In 1933, the Aero Club of Italy invited Dr Robert Kronfeld to present the recently-developed sport of gliding.
Kronfeld, an Austrian Jew, was an aerobatics champion who had perfected all the techniques of gliding and was the author of a number of technical papers about gliders and meteorology for unpowered flight.
Invited to Turin by the then President of the Turin Aero Club, Count Thaon di Revel, Kronfeld presented his glider in a highly appreciated Air Show at Mirafiori.
Piero Casana, father of Torinese gliding
It was at Mirafiori that Kronfeld met Baron Piero Casana and invited him to participate in an Air Show in the skies over Vienna near the Luxembourg Castle in the presence of the Chancellor Dolfuss. This stimulating experience was the driver for the creation of the Turin Aero Club’s “Glider Section” in 1933. Its animator and first Director was none other than Baron Casana himself.
The lineup for a “City of Turin Gliding Trophy” during the 1960’s
In July 1939, the first “Turin Sailplane Week” was organised at the “Gino Lisa” airfield at Mirafiori.
When the war ended, the Italian glider fraternity began to reorganise, and in 1946, the Federazione Italiana Volo a Vela (FIVV - Italian Gliding Federation) was constituted. Baron Casana was nominated as its first President. He was succeeded by Vittorio Bonomi.
60s. Passero Glider I-FOLM landing during a City of Turin Trophy
In June 1947 Casana organized the second “Turin Sailplane Week” at Aeritalia. This enjoyed considerable success for the large number of entrants both old and young. Among the more famous participants were Rovesti, Mantelli, Vaghi, Galimberti, Lagler and Riccardo Brigliadori (elder brother of Leonardo, who went on to become World Champion in the “Standard” class in 1985).
In 1952, under the patronage of Baron Piero Casana, the Gliding School was opened at Aeritalia, with Angeloni as the instructor and Casana himself as the director.
The first gliders employed were a “Canguro” and an “Asiago”, followed by a “Zigolo” and a “Veltro”, all towed by a “Caproncino”.
Sailplane flying joined powered flying as a sport with an academic slant. In fact the Glider Section (following the example of the German “Akaflieg” and the Milan Polytechnic’s Gliding Centre) became the initial operative arm for the design activity of the Turin Polytechnic.
There are many exploits worth recalling in this discipline, beginning with those of Alberto Morelli, who in 1957, for the first time in Italy, flew a distance of over 300 km, and of Gianni De Marta and Dario Rasero who in 1963 over Mount Ruitor, in Valle d’Aosta, reached an altitude of over 7,000 metres for the first time. Outstanding at the individual level of sporting prowess we find Carlo Della Chiesa, Italian Gliding Champion in 1970 with an FK3 and Nino Perotti, who became Italian Standard Class Champion in 1972, 1973, 1979, 1980 and 1981, and finally Giancarlo Grinza, italian champioship of 2013.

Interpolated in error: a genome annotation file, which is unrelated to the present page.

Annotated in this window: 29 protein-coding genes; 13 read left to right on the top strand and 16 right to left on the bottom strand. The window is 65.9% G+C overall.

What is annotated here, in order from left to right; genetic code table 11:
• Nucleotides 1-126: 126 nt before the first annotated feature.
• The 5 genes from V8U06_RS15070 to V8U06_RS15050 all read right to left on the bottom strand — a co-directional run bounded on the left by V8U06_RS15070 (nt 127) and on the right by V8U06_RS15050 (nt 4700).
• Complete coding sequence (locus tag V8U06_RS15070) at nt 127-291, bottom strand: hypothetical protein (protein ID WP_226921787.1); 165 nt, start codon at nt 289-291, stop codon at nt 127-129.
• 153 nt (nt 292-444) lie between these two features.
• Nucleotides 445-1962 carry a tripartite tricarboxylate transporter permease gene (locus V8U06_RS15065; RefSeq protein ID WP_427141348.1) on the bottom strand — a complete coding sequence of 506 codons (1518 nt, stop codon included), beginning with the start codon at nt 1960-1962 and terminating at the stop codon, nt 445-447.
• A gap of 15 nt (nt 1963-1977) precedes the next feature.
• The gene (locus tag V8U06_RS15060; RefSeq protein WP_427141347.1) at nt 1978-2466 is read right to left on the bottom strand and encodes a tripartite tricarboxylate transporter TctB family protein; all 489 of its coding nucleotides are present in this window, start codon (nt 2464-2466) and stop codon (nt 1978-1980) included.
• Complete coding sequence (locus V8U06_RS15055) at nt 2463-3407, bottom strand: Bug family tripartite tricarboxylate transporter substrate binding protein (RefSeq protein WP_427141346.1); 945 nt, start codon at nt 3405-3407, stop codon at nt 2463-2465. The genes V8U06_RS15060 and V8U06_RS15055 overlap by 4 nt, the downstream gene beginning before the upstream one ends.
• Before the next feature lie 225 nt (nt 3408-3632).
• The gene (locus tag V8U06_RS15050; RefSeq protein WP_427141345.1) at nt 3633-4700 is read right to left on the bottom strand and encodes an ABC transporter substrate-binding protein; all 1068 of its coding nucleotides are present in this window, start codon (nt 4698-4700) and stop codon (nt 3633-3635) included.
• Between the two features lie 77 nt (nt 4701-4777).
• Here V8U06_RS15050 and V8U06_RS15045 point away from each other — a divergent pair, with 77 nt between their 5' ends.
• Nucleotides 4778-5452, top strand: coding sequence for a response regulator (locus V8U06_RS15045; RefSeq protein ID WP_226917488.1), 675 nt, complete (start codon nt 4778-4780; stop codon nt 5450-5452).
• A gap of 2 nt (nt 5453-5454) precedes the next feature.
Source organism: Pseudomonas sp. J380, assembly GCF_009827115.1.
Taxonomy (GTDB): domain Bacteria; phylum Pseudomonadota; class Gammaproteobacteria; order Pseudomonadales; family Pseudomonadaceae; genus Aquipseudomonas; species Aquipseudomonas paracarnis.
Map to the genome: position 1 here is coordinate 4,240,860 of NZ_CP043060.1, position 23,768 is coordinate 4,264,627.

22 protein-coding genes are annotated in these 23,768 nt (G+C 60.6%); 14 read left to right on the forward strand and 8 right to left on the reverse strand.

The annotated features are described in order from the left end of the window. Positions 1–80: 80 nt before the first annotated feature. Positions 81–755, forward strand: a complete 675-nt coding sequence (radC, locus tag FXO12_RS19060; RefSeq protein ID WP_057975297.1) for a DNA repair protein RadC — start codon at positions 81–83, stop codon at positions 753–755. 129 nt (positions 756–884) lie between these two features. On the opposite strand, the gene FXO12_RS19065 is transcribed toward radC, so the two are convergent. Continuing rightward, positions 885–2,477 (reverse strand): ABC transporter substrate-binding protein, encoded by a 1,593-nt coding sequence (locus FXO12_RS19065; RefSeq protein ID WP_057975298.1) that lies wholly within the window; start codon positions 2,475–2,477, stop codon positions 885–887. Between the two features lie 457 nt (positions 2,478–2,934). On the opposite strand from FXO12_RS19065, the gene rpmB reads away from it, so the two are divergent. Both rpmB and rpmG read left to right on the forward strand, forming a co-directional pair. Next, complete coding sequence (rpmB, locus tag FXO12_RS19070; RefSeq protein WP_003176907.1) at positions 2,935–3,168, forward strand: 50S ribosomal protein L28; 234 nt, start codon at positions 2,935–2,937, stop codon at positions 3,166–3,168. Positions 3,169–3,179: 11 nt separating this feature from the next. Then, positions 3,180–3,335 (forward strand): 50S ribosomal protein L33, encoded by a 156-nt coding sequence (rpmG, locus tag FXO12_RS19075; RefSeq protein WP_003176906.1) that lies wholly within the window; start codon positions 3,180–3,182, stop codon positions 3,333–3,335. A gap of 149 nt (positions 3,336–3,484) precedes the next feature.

We cannot fail to mention the 4th year Torinese Accounting student Maria Clara Germano, who in 1960 became the youngest Italian aviatrix of all time, attaining her glider pilot licence on her 17th birthday, after winning a bursary from the Einaudi Institute. She was awarded the licence personally by Luigi Einaudi, the Italian Senator, who was present in Turin for the inauguration of the school year.
Senator Luigi Einaudi congratulates Maria Clara Germano
And let’s not forget the ladies, particularly Marisa Seren Bernardone, who set the Italian womens record of 5,480 metres (17,755 feet) for height gained on the 30th April 1971 in her M-100 S glider I-OULX. Even today this remains unbeaten.
Starting from 1962, the Aero Club of Turin organised a gliding competitions called the “City of Turin Trophy” (won by Leonardo Brigliadori). This race, has become the classic “first-of-the-season” challenge for Italian gliding, maintaining its fascination right up until today.
Piero Morelli in the glider research center of the Turin bPolytechnic during the ’60’s
The first of their gliders was the CVT-1 “Zigolo” (1954) followed by the innovative CVT-2 “Veltro” (1961) and the well-known M-100, winner of the competition set up by the Aero Club of Italy for a single-seater trainer sailplane. This in turn was followed by the M-100 s, modified to comply with the regulations for the new “Standard” class published in 1958 by the FAI (International Aeronautical Federation).
More than 200 M-100 gliders were built, as well as another 70 of the M-200 two-seater version. Between 1964 and 1970 two advanced (for the times) prototypes of the M-300 were built. These, however, still being of wood construction, found themselves up against the explosion in Germany of the revolutionary glass-fibre technology.
Credit must also be given to the significant impulse imparted by Torinese gliding in the ’70’s and ’80’s towards the development of Italian organisational capacity to host high level competitions. Thanks to the “Morelli school”, Rieti became first the seat of the Italian National Championships, then the European Championships in 1982 and finally the World Championships in 1985.